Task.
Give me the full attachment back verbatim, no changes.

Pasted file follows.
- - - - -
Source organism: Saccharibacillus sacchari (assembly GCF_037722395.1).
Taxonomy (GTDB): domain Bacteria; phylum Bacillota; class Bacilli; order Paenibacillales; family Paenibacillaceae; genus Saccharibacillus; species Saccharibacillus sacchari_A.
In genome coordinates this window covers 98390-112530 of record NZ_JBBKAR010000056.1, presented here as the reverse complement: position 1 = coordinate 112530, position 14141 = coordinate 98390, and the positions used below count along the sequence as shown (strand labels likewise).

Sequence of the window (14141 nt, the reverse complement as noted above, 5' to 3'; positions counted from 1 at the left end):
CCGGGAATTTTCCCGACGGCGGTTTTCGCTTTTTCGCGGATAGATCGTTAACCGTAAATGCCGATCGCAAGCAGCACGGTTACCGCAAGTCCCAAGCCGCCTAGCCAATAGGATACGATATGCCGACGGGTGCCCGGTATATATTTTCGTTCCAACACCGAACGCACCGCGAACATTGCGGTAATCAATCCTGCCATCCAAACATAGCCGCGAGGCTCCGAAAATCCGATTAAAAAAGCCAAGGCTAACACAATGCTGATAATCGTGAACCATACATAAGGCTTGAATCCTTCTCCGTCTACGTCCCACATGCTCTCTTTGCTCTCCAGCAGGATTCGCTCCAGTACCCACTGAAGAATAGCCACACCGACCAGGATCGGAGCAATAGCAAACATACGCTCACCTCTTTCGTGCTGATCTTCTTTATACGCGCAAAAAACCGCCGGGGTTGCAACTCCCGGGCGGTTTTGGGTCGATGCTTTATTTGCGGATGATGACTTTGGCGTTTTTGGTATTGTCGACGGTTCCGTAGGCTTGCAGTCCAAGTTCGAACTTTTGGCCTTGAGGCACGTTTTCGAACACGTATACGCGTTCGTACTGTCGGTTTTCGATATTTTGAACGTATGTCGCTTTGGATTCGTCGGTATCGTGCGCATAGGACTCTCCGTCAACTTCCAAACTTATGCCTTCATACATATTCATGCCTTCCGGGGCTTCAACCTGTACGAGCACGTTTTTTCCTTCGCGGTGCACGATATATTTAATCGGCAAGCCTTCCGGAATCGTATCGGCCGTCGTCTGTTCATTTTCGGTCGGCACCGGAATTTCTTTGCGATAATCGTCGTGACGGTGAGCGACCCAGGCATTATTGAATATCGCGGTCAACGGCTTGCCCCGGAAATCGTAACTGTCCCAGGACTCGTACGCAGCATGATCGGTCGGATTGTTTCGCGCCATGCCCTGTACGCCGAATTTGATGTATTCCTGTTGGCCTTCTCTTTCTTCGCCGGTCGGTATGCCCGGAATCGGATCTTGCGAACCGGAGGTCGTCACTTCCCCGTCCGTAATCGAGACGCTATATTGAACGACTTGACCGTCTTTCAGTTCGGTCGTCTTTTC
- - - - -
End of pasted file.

Source organism: Saccharibacillus sacchari (assembly GCF_037722395.1).
Taxonomy (GTDB): domain Bacteria; phylum Bacillota; class Bacilli; order Paenibacillales; family Paenibacillaceae; genus Saccharibacillus; species Saccharibacillus sacchari_A.
In genome coordinates this window covers 98390-112530 of record NZ_JBBKAR010000056.1, presented here as the reverse complement: position 1 = coordinate 112530, position 14141 = coordinate 98390, and the positions used below count along the sequence as shown (strand labels likewise).

Sequence of the window (14141 nt, the reverse complement as noted above, 5' to 3'; positions counted from 1 at the left end):
CCGGGAATTTTCCCGACGGCGGTTTTCGCTTTTTCGCGGATAGATCGTTAACCGTAAATGCCGATCGCAAGCAGCACGGTTACCGCAAGTCCCAAGCCGCCTAGCCAATAGGATACGATATGCCGACGGGTGCCCGGTATATATTTTCGTTCCAACACCGAACGCACCGCGAACATTGCGGTAATCAATCCTGCCATCCAAACATAGCCGCGAGGCTCCGAAAATCCGATTAAAAAAGCCAAGGCTAACACAATGCTGATAATCGTGAACCATACATAAGGCTTGAATCCTTCTCCGTCTACGTCCCACATGCTCTCTTTGCTCTCCAGCAGGATTCGCTCCAGTACCCACTGAAGAATAGCCACACCGACCAGGATCGGAGCAATAGCAAACATACGCTCACCTCTTTCGTGCTGATCTTCTTTATACGCGCAAAAAACCGCCGGGGTTGCAACTCCCGGGCGGTTTTGGGTCGATGCTTTATTTGCGGATGATGACTTTGGCGTTTTTGGTATTGTCGACGGTTCCGTAGGCTTGCAGTCCAAGTTCGAACTTTTGGCCTTGAGGCACGTTTTCGAACACGTATACGCGTTCGTACTGTCGGTTTTCGATATTTTGAACGTATGTCGCTTTGGATTCGTCGGTATCGTGCGCATAGGACTCTCCGTCAACTTCCAAACTTATGCCTTCATACATATTCATGCCTTCCGGGGCTTCAACCTGTACGAGCACGTTTTTTCCTTCGCGGTGCACGATATATTTAATCGGCAAGCCTTCCGGAATCGTATCGGCCGTCGTCTGTTCATTTTCGGTCGGCACCGGAATTTCTTTGCGATAATCGTCGTGACGGTGAGCGACCCAGGCATTATTGAATATCGCGGTCAACGGCTTGCCCCGGAAATCGTAACTGTCCCAGGACTCGTACGCAGCATGATCGGTCGGATTGTTTCGCGCCATGCCCTGTACGCCGAATTTGATGTATTCCTGTTGGCCTTCTCTTTCTTCGCCGGTCGGTATGCCCGGAATCGGATCTTGCGAACCGGAGGTCGTCACTTCCCCGTCCGTAATCGAGACGCTATATTGAACGACTTGACCGTCTTTCAGTTCGGTCGTCTTTTC